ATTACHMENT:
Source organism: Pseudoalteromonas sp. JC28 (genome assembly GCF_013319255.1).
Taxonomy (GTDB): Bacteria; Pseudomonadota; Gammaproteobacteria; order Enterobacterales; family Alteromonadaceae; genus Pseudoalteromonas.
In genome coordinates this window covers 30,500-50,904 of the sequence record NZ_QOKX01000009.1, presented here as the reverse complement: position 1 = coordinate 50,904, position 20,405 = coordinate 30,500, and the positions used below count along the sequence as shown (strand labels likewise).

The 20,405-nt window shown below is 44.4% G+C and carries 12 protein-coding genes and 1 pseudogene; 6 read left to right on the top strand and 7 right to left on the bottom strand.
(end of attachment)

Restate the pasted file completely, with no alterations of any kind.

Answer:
Source organism: Pseudoalteromonas sp. JC28 (genome assembly GCF_013319255.1).
Taxonomy (GTDB): Bacteria; Pseudomonadota; Gammaproteobacteria; order Enterobacterales; family Alteromonadaceae; genus Pseudoalteromonas.
In genome coordinates this window covers 30,500-50,904 of the sequence record NZ_QOKX01000009.1, presented here as the reverse complement: position 1 = coordinate 50,904, position 20,405 = coordinate 30,500, and the positions used below count along the sequence as shown (strand labels likewise).

The 20,405-nt window shown below is 44.4% G+C and carries 12 protein-coding genes and 1 pseudogene; 6 read left to right on the top strand and 7 right to left on the bottom strand.